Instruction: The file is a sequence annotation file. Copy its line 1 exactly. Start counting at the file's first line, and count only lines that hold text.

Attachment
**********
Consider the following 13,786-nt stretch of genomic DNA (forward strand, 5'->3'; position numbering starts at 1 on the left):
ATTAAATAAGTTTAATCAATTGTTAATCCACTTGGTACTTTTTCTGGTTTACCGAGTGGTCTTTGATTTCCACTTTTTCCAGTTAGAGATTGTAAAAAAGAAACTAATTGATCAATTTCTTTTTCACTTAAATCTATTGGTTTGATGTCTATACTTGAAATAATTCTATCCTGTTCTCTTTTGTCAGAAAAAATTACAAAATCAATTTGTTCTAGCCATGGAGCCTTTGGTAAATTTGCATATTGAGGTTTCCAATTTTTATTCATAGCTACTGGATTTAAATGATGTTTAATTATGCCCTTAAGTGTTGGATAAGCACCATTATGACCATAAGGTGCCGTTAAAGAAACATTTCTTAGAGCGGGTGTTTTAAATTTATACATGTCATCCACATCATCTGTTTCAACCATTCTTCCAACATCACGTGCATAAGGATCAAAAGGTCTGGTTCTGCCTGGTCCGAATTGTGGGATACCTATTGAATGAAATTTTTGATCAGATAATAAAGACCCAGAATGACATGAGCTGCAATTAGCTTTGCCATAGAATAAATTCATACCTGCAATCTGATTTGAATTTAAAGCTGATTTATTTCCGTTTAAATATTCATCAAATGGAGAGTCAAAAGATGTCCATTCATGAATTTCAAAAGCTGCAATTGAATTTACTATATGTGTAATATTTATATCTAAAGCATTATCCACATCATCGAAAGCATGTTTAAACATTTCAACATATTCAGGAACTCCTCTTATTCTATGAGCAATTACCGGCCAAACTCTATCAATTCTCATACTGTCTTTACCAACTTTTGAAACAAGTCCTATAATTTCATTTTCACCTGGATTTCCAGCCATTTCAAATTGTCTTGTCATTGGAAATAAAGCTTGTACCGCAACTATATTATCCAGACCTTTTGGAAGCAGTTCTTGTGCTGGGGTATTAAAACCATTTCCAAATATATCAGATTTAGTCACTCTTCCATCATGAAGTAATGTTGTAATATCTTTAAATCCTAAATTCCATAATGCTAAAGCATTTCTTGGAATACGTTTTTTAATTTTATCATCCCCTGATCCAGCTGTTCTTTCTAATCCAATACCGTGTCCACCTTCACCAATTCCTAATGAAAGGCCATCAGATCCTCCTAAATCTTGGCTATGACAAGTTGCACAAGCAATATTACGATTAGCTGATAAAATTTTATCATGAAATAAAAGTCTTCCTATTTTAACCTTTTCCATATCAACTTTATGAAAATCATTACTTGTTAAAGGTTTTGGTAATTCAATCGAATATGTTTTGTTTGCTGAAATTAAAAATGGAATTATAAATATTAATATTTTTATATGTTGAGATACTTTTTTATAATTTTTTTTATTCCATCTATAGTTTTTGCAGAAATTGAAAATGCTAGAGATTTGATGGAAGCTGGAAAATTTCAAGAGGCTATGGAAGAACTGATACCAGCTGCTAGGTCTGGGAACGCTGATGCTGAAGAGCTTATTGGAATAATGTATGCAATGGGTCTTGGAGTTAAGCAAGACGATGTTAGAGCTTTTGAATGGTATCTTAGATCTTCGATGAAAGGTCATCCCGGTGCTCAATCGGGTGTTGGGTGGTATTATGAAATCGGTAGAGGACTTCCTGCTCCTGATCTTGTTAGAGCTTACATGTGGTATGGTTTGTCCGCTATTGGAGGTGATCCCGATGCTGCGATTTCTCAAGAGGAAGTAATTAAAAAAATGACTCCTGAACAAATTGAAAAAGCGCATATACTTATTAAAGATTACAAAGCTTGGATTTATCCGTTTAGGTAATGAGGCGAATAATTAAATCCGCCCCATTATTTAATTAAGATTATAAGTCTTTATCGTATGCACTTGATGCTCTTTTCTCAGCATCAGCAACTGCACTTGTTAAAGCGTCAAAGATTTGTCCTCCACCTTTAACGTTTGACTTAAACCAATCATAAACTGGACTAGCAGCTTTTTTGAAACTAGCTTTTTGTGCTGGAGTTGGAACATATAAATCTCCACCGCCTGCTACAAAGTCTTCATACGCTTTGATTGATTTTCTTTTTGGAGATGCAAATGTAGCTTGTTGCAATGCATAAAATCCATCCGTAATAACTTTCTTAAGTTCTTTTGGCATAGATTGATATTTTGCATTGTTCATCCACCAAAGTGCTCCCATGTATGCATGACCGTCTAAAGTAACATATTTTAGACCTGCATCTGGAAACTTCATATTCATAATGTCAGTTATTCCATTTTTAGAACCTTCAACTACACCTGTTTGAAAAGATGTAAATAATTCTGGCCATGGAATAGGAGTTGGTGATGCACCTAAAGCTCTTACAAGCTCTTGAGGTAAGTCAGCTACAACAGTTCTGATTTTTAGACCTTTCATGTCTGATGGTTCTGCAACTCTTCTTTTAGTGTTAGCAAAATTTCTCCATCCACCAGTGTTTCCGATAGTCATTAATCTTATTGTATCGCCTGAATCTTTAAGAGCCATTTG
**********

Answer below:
Consider the following 13,786-nt stretch of genomic DNA (forward strand, 5'->3'; position numbering starts at 1 on the left):